Pearls of Wisdom

A long time ago, i used to like these short stories that had sort of like a Christian moral behind them.  I had quite a few of them saved in my Outlook Express folders… but lost everything when my hdd crashed.  Yes, yes, i know… for a closet techie like me, i should’ve had everything backed up.  Sigh.  But we all get complacent sometimes.

Anyway, thank God for the Internet & google ‘cos i found my favourite story, “Jenny’s Necklace” again.  I also managed to fish out another story that i liked a lot from my old old website.  (I used the 2nd story about the Wemmicks during an oratorical contest before & i won the contest!  Haha.)

Reproducing both the stories here for your reading pleasure.  ๐Ÿ™‚

——————————————-

Jenny’s Necklace

Jenny was a bright-eyed, pretty five-year-old girl.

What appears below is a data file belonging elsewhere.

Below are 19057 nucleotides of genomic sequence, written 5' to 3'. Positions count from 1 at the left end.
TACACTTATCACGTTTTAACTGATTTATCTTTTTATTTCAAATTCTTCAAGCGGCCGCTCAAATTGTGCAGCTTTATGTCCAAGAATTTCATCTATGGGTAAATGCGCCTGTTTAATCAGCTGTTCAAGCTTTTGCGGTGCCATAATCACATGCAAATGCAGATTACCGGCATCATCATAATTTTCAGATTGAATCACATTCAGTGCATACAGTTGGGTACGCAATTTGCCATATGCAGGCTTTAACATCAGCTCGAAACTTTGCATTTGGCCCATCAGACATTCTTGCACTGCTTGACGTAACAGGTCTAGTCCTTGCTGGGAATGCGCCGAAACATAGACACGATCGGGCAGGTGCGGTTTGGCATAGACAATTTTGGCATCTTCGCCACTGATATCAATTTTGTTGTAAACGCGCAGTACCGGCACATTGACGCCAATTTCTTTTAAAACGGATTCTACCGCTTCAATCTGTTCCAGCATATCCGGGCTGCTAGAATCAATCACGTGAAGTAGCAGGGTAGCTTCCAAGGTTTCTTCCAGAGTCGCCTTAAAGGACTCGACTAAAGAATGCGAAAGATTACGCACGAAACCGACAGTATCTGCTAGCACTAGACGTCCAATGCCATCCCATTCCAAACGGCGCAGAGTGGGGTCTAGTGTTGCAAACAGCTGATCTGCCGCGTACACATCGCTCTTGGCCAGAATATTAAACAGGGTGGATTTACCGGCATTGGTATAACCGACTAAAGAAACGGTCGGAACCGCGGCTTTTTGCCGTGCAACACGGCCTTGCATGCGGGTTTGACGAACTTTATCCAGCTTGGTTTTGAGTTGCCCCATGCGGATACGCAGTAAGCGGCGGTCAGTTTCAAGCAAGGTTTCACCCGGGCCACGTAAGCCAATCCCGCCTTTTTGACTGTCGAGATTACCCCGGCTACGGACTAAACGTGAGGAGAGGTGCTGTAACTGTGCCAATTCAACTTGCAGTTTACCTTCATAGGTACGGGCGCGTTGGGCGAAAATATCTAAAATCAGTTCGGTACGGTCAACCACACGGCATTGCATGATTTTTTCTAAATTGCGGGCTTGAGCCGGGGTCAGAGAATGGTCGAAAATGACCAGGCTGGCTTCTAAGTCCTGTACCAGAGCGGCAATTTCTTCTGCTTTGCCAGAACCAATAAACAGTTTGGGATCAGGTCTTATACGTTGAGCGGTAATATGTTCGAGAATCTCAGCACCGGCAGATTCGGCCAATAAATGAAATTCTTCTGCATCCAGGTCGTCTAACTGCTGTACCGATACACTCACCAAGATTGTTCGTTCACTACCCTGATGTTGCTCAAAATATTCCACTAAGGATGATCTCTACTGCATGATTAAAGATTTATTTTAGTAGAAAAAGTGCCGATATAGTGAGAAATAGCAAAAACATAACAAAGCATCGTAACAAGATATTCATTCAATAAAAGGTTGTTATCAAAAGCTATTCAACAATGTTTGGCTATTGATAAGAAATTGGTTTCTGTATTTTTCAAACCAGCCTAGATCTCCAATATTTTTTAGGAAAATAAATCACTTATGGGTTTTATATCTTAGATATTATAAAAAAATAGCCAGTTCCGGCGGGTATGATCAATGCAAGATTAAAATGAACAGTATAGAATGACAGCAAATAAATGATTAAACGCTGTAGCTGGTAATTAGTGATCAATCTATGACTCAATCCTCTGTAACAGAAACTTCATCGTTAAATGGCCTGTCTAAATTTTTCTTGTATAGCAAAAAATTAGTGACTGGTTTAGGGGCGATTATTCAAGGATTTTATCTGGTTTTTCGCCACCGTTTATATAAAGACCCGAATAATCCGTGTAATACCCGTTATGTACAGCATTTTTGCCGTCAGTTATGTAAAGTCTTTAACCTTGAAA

One day when she and her mother were checking out at the grocery store, Jenny saw a plastic pearl necklace priced at $2.50.

How she wanted that necklace, and when she asked her mother if she would buy it for her, her mother said, “Well, it is a pretty necklace, but it costs an awful lot of money. I’ll tell you what. I’ll buy you the necklace, and when we get home we can make up a list of chores that you can do to pay for the necklace. And don’t forget that for your birthday Grandma just might give you a whole dollar bill, too. “Okay?”

Jenny agreed, and her mother bought the pearl necklace for her.

Jenny worked on her chores very hard every day, and sure enough, her grandma gave her a brand new dollar bill for her birthday.

Soon Jenny had paid off the pearls.

How Jenny loved those pearls. She wore them everywhere-to kindergarten, bed and when she went out with her mother to run errands.

The only time she didn’t wear them was in the shower. Her mother had told her that they would turn her neck green!

Now Jenny had a very loving daddy. When Jenny went to bed, he would get up from his favorite chair every night and read Jenny her favorite story. One night when he finished the story, he said, “Jenny, do you love me?”